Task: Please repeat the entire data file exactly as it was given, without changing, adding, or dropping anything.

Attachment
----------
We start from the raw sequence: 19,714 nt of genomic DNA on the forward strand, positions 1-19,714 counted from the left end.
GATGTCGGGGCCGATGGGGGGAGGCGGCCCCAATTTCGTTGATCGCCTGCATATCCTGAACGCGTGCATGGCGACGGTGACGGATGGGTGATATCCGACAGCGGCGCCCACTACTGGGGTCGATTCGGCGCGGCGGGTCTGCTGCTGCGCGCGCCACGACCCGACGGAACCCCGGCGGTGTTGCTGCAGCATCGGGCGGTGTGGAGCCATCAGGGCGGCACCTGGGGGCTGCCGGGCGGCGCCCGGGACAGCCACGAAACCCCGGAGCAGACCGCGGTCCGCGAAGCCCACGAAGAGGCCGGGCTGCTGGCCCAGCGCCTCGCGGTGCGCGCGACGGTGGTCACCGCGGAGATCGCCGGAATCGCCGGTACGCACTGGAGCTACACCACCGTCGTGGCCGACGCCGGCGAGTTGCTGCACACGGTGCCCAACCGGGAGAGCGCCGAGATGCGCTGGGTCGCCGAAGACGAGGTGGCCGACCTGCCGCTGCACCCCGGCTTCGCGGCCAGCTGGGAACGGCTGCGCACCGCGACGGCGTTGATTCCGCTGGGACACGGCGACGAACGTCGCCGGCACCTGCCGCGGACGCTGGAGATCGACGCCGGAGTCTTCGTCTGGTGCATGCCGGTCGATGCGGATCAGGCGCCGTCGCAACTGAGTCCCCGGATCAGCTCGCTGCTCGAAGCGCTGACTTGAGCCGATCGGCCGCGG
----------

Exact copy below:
We start from the raw sequence: 19,714 nt of genomic DNA on the forward strand, positions 1-19,714 counted from the left end.
GATGTCGGGGCCGATGGGGGGAGGCGGCCCCAATTTCGTTGATCGCCTGCATATCCTGAACGCGTGCATGGCGACGGTGACGGATGGGTGATATCCGACAGCGGCGCCCACTACTGGGGTCGATTCGGCGCGGCGGGTCTGCTGCTGCGCGCGCCACGACCCGACGGAACCCCGGCGGTGTTGCTGCAGCATCGGGCGGTGTGGAGCCATCAGGGCGGCACCTGGGGGCTGCCGGGCGGCGCCCGGGACAGCCACGAAACCCCGGAGCAGACCGCGGTCCGCGAAGCCCACGAAGAGGCCGGGCTGCTGGCCCAGCGCCTCGCGGTGCGCGCGACGGTGGTCACCGCGGAGATCGCCGGAATCGCCGGTACGCACTGGAGCTACACCACCGTCGTGGCCGACGCCGGCGAGTTGCTGCACACGGTGCCCAACCGGGAGAGCGCCGAGATGCGCTGGGTCGCCGAAGACGAGGTGGCCGACCTGCCGCTGCACCCCGGCTTCGCGGCCAGCTGGGAACGGCTGCGCACCGCGACGGCGTTGATTCCGCTGGGACACGGCGACGAACGTCGCCGGCACCTGCCGCGGACGCTGGAGATCGACGCCGGAGTCTTCGTCTGGTGCATGCCGGTCGATGCGGATCAGGCGCCGTCGCAACTGAGTCCCCGGATCAGCTCGCTGCTCGAAGCGCTGACTTGAGCCGATCGGCCGCGG